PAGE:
Why Did it Take COVID-19 to Make Us Have Compassion for Homeless People?

homeless man putting on a mask

When the COVID-19 pandemic first hit in the U.S., our perspective became at once broader and smaller. While we worried how the virus would impact millions around the world, our own personal worlds shrank to the confines of our homes. Suddenly, being home was the most responsible, socially-conscious thing we could do. We saw and heard messages about staying home repeated on TV commercials, radio ads, newspapers, and practically everywhere else we get information.

Then, a collective thought seemed to occur to us: what if you don’t have a home?

That paradox stunned us, as it seemed the entire world had gone into quarantine. The idea that there were people out there, not at home because they could not be, was at odds with what we were being told.

So we reacted with a number of half-baked solutions to get homeless people into temporary housing. They included converting motels into homeless shelters, putting homeless people into RVs and motorhomes, and creating additional shelters. While perhaps unrealistic to expect officials to react with perfect solutions to a complex, systemic problem, solutions ran far short of the need.

And it’s no wonder. Government officials scrambled in the heat of the moment to find housing for the unhoused, facing enormous pressure from public health officials. They pulled it off, though. All it took was a global pandemic to pressure governments to do something about the homeless people slowly dying on their streets.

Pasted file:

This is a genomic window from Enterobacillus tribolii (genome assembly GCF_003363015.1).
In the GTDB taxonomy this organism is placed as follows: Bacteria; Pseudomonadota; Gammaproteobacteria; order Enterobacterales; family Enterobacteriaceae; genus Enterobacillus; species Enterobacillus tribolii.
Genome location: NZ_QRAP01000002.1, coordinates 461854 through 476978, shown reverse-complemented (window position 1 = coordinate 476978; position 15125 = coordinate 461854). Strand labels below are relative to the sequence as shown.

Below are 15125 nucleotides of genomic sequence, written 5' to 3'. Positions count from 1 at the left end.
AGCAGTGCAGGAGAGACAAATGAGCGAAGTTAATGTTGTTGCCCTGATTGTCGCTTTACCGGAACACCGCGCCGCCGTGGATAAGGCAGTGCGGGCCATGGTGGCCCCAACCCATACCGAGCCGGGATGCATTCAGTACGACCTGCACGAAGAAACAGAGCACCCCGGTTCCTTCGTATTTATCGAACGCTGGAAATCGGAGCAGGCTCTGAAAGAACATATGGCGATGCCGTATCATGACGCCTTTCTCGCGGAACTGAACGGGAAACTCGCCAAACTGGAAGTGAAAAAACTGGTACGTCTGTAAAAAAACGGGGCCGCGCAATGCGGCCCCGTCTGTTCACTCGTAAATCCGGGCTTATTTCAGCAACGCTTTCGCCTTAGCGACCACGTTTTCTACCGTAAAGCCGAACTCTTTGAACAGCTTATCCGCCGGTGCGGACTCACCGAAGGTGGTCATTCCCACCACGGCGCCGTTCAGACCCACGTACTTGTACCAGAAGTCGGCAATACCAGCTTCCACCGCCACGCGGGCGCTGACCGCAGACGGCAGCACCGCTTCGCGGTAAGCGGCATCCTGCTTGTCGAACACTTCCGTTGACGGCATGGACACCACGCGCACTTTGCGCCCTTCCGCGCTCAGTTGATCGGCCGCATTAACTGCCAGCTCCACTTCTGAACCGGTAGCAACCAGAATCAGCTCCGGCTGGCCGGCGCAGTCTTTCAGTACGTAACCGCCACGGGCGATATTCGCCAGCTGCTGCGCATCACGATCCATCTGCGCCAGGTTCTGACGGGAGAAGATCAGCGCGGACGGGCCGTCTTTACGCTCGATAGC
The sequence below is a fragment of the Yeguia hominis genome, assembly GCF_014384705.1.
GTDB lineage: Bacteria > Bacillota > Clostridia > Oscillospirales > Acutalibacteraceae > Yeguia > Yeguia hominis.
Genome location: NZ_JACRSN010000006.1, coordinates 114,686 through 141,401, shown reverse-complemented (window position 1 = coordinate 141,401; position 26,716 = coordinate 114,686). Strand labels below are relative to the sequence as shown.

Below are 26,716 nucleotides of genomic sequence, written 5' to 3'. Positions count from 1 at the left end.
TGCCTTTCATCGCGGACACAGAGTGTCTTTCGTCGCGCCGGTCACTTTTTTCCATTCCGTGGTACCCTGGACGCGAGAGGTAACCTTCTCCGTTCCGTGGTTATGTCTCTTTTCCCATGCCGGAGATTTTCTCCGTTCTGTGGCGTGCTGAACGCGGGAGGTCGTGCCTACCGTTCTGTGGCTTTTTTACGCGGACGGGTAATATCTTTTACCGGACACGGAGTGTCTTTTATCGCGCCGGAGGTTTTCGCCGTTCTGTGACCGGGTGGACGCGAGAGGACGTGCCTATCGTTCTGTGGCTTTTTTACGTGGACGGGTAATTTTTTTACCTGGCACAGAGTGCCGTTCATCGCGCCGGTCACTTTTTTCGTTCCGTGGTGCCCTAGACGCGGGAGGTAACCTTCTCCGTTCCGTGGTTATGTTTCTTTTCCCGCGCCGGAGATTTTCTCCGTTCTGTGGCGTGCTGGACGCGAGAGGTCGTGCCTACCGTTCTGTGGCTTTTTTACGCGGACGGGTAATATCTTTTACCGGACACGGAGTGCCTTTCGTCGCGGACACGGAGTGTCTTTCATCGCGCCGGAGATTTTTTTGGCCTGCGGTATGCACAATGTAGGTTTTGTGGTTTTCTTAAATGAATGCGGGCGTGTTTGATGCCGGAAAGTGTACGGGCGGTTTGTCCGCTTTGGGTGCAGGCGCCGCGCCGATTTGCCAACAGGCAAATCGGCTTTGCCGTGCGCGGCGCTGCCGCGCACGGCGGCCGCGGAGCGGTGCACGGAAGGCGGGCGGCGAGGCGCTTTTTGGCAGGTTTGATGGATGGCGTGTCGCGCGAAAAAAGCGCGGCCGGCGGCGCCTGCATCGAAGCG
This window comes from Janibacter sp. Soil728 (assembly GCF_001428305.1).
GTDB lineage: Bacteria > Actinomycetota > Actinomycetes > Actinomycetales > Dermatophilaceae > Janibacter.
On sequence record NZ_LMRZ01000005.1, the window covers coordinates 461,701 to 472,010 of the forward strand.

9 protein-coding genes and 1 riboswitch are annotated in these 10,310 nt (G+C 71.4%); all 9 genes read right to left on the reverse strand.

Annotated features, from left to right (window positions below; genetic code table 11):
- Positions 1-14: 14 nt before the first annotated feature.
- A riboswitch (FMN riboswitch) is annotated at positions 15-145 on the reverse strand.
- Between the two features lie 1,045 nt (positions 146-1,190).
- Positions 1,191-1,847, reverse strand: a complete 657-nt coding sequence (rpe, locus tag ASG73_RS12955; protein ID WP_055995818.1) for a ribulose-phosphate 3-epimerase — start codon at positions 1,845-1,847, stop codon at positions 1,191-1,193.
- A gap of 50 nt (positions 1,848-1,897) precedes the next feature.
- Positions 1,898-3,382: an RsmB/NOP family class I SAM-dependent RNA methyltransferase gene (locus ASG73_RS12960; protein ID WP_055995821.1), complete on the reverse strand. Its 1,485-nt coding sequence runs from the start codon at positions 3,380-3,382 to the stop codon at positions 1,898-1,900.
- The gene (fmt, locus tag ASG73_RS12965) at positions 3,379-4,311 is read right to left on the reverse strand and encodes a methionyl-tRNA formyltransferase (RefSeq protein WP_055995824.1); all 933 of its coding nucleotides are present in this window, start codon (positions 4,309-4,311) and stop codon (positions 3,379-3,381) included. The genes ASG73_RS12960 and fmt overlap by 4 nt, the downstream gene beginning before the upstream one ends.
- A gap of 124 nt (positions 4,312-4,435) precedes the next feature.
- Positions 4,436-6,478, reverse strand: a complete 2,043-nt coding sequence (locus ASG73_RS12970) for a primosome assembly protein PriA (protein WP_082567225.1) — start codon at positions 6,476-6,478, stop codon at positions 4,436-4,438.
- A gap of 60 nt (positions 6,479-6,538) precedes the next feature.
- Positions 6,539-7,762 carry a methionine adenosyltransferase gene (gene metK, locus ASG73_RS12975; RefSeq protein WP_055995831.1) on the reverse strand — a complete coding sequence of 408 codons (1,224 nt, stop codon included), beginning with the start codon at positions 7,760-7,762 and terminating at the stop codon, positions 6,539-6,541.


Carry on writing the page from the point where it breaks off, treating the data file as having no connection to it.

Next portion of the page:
It begs the question: why did it take a pandemic?

True, COVID-19 is a deadly, brand new threat that has compelled us all to make changes we would never otherwise have done. We never could have predicted a year ago, for example, that so many of our workforce would be working from home. Apparently, new problems compel out-of-the-box thinking and creative problem solving like nothing else.

Really, though, this reaction was all about the housed, not homeless people. If we really consider the realities of homelessness, we would realize the threat of deadly disease is nothing new to homeless people at all. They risk a plethora of diseases we consider all but extinct in modern society. These diseases include:

  • Tuberculosis
  • Typhus
  • Diphtheria
  • Viral Hepatitis
  • Shigellosis

It could be fair to say COVID-19 is just another threat in an endless string of threats posed to homeless people’s lives. For them, it’s just another danger. This ought to speak volumes to us about what it’s like to be homeless.

Our sudden outpouring of action has nothing to do with the grave new threat of COVID-19 to homeless people. It speaks only to our limited ability to empathize. When our lives are threatened, we suddenly find empathy that was missing before.

Why Is It so Hard for Us to Find Empathy for Homeless People?

We hear all the time that the U.S. is the richest country in the world. If we wanted to, we could have solved homelessness a long time ago. It would require sacrifice on the part of the wealthy — their willingness to be less wealthy for the sake of the poor. That’s an extremely rare thing. It becomes even rarer when political leaders enable this kind of wealth-hoarding.